Catholic University of Lublin (Poland)
Giorgi Janashvili, Law student at Sabauni, studed one semester at the John Paul II Catholic University of Lublin within Erasmus+ KA107 ICM program.
1. Giorgi, what kind of expectations did you have for studying abroad during one academic semester and at what level were they met?
Before departure, I thought that one academic semester in Poland would give me great opportunities to communicate with the people having different values. It happened this way: I had to communicate with many people for the last six months and the contacts are supposedly the great achievement of the exchange semester. I met/learned/experienced various cultures from almost all continents of the world.
2. What did you worry most about and what happened to be not worth of worries at all after the mobility was over?
Before I left for Poland I thought adaptation with the different environment would be the biggest challenge but I was not right when thinking this.
3. How would you characterize the semester you spent studying abroad?
Speaking briefly, this is the thing all students should experience. In addition to getting professional knowledge, professors encouraged me to have a different attitude to many issues. But the main achievement of the exchange semester still was the opportunity of getting in touch with various cultures.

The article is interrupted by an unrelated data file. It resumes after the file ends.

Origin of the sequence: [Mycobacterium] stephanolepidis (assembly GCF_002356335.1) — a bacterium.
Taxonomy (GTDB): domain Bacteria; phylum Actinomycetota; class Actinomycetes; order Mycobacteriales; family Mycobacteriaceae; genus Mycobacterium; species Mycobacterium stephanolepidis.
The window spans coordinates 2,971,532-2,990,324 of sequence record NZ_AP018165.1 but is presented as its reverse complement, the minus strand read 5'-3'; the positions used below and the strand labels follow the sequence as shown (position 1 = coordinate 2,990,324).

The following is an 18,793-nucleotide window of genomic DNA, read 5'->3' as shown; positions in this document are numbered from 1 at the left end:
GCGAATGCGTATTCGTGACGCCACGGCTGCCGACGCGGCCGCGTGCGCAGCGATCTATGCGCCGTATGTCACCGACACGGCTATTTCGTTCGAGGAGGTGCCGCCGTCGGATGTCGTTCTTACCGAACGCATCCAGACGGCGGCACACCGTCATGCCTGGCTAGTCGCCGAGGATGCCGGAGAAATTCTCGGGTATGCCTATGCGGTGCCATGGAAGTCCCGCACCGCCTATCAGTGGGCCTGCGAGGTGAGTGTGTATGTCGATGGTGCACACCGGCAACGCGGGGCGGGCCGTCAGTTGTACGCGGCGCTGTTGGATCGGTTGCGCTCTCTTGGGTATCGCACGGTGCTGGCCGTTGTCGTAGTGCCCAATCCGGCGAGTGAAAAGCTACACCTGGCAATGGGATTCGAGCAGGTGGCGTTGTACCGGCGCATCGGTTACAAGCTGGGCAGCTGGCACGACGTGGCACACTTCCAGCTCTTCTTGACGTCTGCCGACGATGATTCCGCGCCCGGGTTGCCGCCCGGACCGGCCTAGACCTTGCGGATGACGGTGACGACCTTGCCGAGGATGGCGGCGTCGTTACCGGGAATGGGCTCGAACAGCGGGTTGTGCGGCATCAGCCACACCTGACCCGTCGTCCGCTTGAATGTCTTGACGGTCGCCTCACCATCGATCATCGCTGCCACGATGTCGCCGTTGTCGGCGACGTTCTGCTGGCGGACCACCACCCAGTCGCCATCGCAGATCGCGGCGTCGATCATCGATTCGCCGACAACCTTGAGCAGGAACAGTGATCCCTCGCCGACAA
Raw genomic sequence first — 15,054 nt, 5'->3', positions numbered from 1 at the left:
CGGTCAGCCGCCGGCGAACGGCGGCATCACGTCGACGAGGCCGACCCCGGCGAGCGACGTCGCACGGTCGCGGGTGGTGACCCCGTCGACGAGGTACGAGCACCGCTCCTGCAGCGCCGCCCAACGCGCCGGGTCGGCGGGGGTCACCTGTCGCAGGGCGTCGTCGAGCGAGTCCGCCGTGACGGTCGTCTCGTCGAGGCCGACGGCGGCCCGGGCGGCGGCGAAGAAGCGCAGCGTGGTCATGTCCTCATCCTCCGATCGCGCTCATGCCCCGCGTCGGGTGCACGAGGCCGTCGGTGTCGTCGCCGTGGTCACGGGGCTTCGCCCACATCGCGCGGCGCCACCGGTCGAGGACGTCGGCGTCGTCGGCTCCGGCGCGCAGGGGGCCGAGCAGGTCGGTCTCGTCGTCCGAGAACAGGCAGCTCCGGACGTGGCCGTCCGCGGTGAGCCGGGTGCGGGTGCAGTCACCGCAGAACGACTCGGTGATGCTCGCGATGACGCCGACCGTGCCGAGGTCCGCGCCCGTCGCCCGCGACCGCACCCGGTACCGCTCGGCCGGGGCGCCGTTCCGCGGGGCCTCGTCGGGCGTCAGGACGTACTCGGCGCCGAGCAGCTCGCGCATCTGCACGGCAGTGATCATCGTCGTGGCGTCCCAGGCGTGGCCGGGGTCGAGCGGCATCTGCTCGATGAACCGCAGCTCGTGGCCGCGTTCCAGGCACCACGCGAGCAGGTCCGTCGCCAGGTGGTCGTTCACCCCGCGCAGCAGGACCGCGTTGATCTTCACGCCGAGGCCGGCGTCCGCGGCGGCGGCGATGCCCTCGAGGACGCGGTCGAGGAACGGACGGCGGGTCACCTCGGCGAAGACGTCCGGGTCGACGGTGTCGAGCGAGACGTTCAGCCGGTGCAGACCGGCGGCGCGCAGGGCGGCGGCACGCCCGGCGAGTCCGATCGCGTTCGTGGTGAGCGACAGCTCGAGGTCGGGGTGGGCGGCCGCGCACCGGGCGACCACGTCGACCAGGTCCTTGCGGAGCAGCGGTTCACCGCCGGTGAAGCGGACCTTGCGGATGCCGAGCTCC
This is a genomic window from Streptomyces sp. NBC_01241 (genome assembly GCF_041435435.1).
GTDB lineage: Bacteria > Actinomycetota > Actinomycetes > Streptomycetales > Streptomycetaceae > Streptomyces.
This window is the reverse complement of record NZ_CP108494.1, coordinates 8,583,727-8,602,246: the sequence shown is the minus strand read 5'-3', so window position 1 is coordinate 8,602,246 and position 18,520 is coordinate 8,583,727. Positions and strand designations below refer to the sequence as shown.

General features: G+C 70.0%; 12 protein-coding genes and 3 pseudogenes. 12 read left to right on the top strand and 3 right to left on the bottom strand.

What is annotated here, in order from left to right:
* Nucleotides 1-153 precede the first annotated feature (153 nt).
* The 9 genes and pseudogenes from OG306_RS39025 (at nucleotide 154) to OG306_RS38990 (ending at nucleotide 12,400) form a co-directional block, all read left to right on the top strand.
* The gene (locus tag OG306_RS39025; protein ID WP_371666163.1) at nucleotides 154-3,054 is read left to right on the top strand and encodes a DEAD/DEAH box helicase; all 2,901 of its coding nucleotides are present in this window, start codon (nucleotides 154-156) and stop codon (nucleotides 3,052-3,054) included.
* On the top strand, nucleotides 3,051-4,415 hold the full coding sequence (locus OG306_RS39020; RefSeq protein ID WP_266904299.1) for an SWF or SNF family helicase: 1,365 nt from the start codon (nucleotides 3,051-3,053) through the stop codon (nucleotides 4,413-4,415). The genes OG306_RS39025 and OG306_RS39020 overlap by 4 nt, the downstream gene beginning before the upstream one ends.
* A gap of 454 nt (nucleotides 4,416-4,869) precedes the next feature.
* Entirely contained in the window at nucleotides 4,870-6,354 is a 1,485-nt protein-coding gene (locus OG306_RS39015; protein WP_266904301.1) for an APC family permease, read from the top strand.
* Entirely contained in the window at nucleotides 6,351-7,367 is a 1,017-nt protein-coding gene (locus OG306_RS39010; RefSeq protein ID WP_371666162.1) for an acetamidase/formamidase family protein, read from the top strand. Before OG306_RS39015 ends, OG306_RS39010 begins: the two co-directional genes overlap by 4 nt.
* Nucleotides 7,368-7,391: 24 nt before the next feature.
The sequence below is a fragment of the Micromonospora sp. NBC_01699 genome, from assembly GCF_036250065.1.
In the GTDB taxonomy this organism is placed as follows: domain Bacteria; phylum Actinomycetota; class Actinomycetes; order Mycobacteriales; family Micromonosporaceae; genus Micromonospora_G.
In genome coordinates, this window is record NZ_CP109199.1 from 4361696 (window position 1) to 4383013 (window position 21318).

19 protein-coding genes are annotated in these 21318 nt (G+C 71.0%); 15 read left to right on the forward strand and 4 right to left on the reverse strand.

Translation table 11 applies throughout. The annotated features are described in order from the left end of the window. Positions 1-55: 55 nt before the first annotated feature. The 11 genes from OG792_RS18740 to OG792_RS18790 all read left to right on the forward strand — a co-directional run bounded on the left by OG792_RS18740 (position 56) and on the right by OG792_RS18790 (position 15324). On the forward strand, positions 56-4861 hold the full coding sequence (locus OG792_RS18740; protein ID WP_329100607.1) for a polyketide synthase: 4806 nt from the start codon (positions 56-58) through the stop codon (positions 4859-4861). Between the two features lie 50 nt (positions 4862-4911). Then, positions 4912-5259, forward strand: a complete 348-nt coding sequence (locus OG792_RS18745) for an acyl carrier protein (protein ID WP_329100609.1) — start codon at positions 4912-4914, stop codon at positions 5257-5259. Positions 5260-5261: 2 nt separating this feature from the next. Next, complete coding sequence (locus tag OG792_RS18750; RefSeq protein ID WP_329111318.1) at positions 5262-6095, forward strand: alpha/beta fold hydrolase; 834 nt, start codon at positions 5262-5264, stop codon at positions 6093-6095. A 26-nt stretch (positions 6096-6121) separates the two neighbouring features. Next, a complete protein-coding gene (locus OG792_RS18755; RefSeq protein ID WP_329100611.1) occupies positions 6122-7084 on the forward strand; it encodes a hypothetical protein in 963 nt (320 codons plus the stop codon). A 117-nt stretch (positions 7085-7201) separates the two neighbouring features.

4. What is the difference between being a student in Georgia and in Poland?
There are no drastic differences as the countries had similar past lives, but I still observed several differences. Being a student in Poland – it means more freedom and less stress, as well as the opportunities to engage in many other activities in addition to studying. In short, university life is a much broader concept in Poland than in Georgia. But it is noteworthy that the Georgian students are more motivated and target-oriented than the Polish ones.
5. What did the academic semester give to you?
The six months made me get acquainted with the values of different societies and think of the characteristics of Georgian society as well.
6. What did the mobility programme change inside you? What? How?
I became more independent person. I learned the difference between the phrases ‘I need’ and ‘I want to’. Most significantly, the semester taught me that there are not only black and white colours but - grey as well, between them.
7. How will you apply the experience of living abroad in Georgia?
I will try to introduce the values in the public I think we need to adopt from Europe.
8. What would you introduce in Georgia you liked most abroad? Or what would you like to see in Georgia you have seen abroad?
Probably the most distinctive feature between Georgia and Poland is their attitude and approach towards the law. Therefore, I wish our people to respect the law as The Polish nation does.
9. What is Europe for you? How do you perceive Erasmus+?
Europe is the place you are perceived as a human being despite you have some different features (Poland has some problems in this respect. I often thought it lagged behind Georgia in terms of tolerance level). As for Erasmus+, this is a brilliant chance for a person to see everything – professional issues or general viewpoint – in a different way.